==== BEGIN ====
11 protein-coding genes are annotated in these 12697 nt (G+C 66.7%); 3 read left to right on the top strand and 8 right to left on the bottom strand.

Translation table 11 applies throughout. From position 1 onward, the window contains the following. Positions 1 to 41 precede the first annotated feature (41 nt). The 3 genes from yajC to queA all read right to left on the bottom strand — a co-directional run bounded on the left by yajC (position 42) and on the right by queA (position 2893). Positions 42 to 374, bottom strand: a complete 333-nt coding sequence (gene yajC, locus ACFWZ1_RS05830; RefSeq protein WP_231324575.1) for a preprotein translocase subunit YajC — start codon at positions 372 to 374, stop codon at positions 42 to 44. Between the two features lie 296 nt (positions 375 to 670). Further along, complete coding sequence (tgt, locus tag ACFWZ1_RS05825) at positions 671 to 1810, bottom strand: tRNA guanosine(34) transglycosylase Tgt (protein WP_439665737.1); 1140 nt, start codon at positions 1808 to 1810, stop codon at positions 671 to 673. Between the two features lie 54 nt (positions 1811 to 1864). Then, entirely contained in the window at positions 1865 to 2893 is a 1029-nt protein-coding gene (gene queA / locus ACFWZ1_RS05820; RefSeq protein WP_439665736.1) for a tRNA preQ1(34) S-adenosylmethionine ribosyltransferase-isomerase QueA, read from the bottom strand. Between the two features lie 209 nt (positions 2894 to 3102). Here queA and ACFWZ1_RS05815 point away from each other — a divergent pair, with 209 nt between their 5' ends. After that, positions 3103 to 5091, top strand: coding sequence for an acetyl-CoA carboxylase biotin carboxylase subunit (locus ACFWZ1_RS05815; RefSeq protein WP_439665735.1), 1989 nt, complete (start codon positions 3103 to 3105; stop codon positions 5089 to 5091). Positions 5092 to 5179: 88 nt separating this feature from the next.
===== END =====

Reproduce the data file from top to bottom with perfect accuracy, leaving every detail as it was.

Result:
11 protein-coding genes are annotated in these 12697 nt (G+C 66.7%); 3 read left to right on the top strand and 8 right to left on the bottom strand.

Translation table 11 applies throughout. From position 1 onward, the window contains the following. Positions 1 to 41 precede the first annotated feature (41 nt). The 3 genes from yajC to queA all read right to left on the bottom strand — a co-directional run bounded on the left by yajC (position 42) and on the right by queA (position 2893). Positions 42 to 374, bottom strand: a complete 333-nt coding sequence (gene yajC, locus ACFWZ1_RS05830; RefSeq protein WP_231324575.1) for a preprotein translocase subunit YajC — start codon at positions 372 to 374, stop codon at positions 42 to 44. Between the two features lie 296 nt (positions 375 to 670). Further along, complete coding sequence (tgt, locus tag ACFWZ1_RS05825) at positions 671 to 1810, bottom strand: tRNA guanosine(34) transglycosylase Tgt (protein WP_439665737.1); 1140 nt, start codon at positions 1808 to 1810, stop codon at positions 671 to 673. Between the two features lie 54 nt (positions 1811 to 1864). Then, entirely contained in the window at positions 1865 to 2893 is a 1029-nt protein-coding gene (gene queA / locus ACFWZ1_RS05820; RefSeq protein WP_439665736.1) for a tRNA preQ1(34) S-adenosylmethionine ribosyltransferase-isomerase QueA, read from the bottom strand. Between the two features lie 209 nt (positions 2894 to 3102). Here queA and ACFWZ1_RS05815 point away from each other — a divergent pair, with 209 nt between their 5' ends. After that, positions 3103 to 5091, top strand: coding sequence for an acetyl-CoA carboxylase biotin carboxylase subunit (locus ACFWZ1_RS05815; RefSeq protein WP_439665735.1), 1989 nt, complete (start codon positions 3103 to 3105; stop codon positions 5089 to 5091). Positions 5092 to 5179: 88 nt separating this feature from the next.